If you are reading this, I must assume that you have some interest in real estate. Whether you see it as a place to live, a place to do business or as a path to fame and fortune, there is a lot to like about real estate.
There is something that gives one a sense of permanance and stability that owning the place you live in gives you. That is why the real estate crash around 2008 was so tragic. It destroyed dreams and uprooted families. Looking back, the whole situation was fueled by greed and by government regulation.
At the time many lenders offered “no doc” loans that were based on “stated income”. That is you did not have to provide evidence that you had the ability to pay back the loan. This came about, in part, because inhabitants of the center of wisdom we call Washington DC felt that certain protected classes of people were not able to buy homes because of discrimantion on the part of the banking community.
Never mind that many had no hope of being able to pay the loans for their homes – they needed to be home owners. So hopes were raised as home loans were given with the primary qualification being one had a pulse and body temperature. What could possibly go wrong with this plan? Anyone who understands economics would realize by this time that adding many new purchasers to a relatively fixed supply of homes can only drive the prices higher. So people who could not afford a house in the first place were paying even more for the ones they got. Predictably then these same hopes were shattered when the stated income of, maybe $60,000 turned out to be only $30,000. When these buyers stopped buying and the houses went to the banksters, the demand dropped and so did housing prices.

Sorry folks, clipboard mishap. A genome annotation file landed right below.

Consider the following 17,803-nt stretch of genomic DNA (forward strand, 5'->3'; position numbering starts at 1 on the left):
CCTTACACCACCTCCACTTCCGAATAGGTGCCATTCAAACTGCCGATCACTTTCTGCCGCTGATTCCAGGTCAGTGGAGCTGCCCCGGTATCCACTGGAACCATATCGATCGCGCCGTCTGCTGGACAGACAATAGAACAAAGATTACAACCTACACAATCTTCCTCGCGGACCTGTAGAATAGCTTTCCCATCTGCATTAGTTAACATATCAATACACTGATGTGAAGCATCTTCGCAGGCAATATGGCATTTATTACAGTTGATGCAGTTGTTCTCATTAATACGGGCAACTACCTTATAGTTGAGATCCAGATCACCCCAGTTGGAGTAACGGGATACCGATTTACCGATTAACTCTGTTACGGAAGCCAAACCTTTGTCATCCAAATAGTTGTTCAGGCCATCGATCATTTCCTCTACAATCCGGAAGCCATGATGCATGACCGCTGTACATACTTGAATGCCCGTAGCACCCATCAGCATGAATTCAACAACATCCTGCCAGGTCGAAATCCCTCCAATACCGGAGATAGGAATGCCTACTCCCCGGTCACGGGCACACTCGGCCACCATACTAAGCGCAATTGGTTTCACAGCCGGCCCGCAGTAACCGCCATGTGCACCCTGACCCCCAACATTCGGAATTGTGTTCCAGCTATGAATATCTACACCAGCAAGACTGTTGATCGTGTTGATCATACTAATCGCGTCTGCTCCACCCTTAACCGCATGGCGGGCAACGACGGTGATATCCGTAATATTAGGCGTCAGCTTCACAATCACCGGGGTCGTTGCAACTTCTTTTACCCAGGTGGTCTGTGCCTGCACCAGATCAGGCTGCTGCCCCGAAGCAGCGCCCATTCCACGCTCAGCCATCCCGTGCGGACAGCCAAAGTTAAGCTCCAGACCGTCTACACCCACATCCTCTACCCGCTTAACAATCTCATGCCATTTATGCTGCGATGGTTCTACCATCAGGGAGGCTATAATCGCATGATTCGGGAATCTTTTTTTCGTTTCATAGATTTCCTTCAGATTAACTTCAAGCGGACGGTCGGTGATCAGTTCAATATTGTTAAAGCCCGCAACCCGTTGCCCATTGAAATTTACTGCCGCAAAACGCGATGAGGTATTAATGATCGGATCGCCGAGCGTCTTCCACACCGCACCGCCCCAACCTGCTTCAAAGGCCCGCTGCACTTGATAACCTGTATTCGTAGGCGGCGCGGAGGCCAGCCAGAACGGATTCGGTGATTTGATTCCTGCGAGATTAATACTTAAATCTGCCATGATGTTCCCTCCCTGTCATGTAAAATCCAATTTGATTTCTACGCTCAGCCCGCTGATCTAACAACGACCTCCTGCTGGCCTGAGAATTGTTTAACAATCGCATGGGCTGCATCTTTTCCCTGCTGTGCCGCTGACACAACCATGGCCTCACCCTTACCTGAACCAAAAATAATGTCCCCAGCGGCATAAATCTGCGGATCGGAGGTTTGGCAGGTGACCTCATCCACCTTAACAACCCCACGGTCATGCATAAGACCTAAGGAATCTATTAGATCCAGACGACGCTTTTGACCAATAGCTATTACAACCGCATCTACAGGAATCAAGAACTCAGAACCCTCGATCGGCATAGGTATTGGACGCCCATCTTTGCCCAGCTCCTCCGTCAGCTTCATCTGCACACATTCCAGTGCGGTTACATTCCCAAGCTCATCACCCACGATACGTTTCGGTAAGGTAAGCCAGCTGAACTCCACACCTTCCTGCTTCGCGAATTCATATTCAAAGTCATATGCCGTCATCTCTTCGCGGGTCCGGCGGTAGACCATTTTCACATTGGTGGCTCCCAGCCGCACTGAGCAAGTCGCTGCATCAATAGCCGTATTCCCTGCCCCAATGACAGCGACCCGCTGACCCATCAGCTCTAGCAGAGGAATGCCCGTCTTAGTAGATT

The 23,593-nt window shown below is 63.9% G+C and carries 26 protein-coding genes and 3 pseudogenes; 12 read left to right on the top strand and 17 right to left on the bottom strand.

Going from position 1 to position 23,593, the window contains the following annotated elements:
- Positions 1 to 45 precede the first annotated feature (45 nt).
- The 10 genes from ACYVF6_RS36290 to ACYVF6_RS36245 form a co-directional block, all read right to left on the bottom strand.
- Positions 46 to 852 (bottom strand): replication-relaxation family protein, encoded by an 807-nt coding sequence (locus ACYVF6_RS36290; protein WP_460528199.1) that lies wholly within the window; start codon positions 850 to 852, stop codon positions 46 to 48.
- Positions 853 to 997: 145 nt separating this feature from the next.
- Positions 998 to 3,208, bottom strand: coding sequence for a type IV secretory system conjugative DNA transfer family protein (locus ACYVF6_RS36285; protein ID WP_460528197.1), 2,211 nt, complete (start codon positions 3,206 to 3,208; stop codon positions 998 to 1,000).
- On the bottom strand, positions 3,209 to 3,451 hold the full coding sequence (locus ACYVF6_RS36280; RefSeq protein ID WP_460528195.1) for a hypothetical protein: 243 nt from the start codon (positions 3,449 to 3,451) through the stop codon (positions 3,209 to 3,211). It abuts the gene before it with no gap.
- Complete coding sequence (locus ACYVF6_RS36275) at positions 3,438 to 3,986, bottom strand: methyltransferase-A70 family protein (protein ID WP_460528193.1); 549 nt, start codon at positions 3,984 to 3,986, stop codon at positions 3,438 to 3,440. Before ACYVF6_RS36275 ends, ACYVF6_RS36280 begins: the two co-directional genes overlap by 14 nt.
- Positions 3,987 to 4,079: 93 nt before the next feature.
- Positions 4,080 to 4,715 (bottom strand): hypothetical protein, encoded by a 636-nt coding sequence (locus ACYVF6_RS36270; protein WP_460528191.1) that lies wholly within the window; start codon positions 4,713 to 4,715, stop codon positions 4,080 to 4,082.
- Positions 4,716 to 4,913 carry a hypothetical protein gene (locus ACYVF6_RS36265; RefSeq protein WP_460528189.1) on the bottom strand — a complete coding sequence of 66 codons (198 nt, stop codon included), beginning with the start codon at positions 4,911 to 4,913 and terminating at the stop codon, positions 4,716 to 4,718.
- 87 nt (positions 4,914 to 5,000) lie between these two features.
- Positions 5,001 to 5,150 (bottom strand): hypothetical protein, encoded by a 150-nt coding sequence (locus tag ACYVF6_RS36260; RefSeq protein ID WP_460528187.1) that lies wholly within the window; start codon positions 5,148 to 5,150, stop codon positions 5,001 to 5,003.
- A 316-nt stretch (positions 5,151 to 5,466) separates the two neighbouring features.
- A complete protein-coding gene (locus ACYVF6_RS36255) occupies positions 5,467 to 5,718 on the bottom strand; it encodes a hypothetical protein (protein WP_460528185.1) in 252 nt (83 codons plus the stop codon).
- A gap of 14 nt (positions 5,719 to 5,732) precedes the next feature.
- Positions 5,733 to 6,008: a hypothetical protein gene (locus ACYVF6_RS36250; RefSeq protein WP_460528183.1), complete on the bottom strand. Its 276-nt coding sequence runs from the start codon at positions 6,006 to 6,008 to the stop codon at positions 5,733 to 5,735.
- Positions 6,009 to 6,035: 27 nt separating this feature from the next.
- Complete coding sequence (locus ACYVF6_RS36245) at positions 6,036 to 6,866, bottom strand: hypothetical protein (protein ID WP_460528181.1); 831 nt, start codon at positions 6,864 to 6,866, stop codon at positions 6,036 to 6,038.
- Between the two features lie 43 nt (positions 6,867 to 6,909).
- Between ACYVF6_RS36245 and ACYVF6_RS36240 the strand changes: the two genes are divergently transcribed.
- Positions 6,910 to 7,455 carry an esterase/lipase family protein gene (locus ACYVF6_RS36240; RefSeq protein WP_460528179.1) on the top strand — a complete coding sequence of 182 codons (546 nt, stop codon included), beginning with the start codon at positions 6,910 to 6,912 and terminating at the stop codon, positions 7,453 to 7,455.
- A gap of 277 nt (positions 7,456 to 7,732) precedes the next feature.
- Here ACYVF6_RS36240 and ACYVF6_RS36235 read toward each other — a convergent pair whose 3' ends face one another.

People lost their homes, banks were flooded with non-performing notes and and inventory of houses they couldn't just dump on the market all at once or it would have caused prices to fall even further. Seeing the problem, but not the cause, Washington once again stepped in to save the banks even after criticizing them for too easy loan undewriting. Again, never mind that some of this was to pacify banking regulators who wanted to see everyone get a house that wanted a house.
Did we learn from this debacle? We did. Uncle Sam – I'm not sure. As an example of the impact this had on families, I got a call from a couple that had purchesed a home the year before and because they were getting a divorce, neither one could afford to keep the house by themselves. As we looked at the numbers, they owed over $200,000 on a house that was only worth $190,000 at the time. There was nothing there for a realtor. There was nothing there for me as they needed a resolution much more quickly than we could have worked through a short sale with the banksters. With some of the things we've learned in creative financing since that time, it may have been possible to work out some kind of a deal, but that was then they just had to walk away from it. Everyone lost... even the banksters.